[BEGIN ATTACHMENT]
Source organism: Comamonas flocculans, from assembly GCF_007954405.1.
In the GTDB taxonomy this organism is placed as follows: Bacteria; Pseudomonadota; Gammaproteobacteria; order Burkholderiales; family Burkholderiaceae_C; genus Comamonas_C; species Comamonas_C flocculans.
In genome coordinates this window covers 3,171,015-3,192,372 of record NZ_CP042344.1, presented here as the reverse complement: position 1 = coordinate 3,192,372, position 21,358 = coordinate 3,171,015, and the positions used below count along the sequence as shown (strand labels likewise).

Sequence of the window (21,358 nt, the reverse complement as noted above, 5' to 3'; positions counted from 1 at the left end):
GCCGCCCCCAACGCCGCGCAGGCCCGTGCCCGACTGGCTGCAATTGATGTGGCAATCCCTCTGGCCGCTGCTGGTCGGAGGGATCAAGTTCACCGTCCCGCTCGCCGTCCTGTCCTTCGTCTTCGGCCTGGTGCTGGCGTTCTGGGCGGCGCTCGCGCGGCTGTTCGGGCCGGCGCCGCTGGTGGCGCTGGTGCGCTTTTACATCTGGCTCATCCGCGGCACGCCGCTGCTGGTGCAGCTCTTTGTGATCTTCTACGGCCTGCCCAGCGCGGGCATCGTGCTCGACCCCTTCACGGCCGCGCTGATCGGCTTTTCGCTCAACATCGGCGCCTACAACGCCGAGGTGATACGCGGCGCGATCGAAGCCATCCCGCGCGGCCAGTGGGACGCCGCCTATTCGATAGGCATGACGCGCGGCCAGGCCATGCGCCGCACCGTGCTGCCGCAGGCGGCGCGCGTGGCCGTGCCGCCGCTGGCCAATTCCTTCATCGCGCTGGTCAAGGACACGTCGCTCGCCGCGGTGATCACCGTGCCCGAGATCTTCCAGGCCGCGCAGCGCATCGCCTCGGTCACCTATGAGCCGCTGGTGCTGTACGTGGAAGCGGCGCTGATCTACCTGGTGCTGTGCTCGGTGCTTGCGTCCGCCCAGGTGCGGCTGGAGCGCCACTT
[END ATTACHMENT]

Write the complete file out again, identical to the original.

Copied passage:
Source organism: Comamonas flocculans, from assembly GCF_007954405.1.
In the GTDB taxonomy this organism is placed as follows: Bacteria; Pseudomonadota; Gammaproteobacteria; order Burkholderiales; family Burkholderiaceae_C; genus Comamonas_C; species Comamonas_C flocculans.
In genome coordinates this window covers 3,171,015-3,192,372 of record NZ_CP042344.1, presented here as the reverse complement: position 1 = coordinate 3,192,372, position 21,358 = coordinate 3,171,015, and the positions used below count along the sequence as shown (strand labels likewise).

Sequence of the window (21,358 nt, the reverse complement as noted above, 5' to 3'; positions counted from 1 at the left end):
GCCGCCCCCAACGCCGCGCAGGCCCGTGCCCGACTGGCTGCAATTGATGTGGCAATCCCTCTGGCCGCTGCTGGTCGGAGGGATCAAGTTCACCGTCCCGCTCGCCGTCCTGTCCTTCGTCTTCGGCCTGGTGCTGGCGTTCTGGGCGGCGCTCGCGCGGCTGTTCGGGCCGGCGCCGCTGGTGGCGCTGGTGCGCTTTTACATCTGGCTCATCCGCGGCACGCCGCTGCTGGTGCAGCTCTTTGTGATCTTCTACGGCCTGCCCAGCGCGGGCATCGTGCTCGACCCCTTCACGGCCGCGCTGATCGGCTTTTCGCTCAACATCGGCGCCTACAACGCCGAGGTGATACGCGGCGCGATCGAAGCCATCCCGCGCGGCCAGTGGGACGCCGCCTATTCGATAGGCATGACGCGCGGCCAGGCCATGCGCCGCACCGTGCTGCCGCAGGCGGCGCGCGTGGCCGTGCCGCCGCTGGCCAATTCCTTCATCGCGCTGGTCAAGGACACGTCGCTCGCCGCGGTGATCACCGTGCCCGAGATCTTCCAGGCCGCGCAGCGCATCGCCTCGGTCACCTATGAGCCGCTGGTGCTGTACGTGGAAGCGGCGCTGATCTACCTGGTGCTGTGCTCGGTGCTTGCGTCCGCCCAGGTGCGGCTGGAGCGCCACTT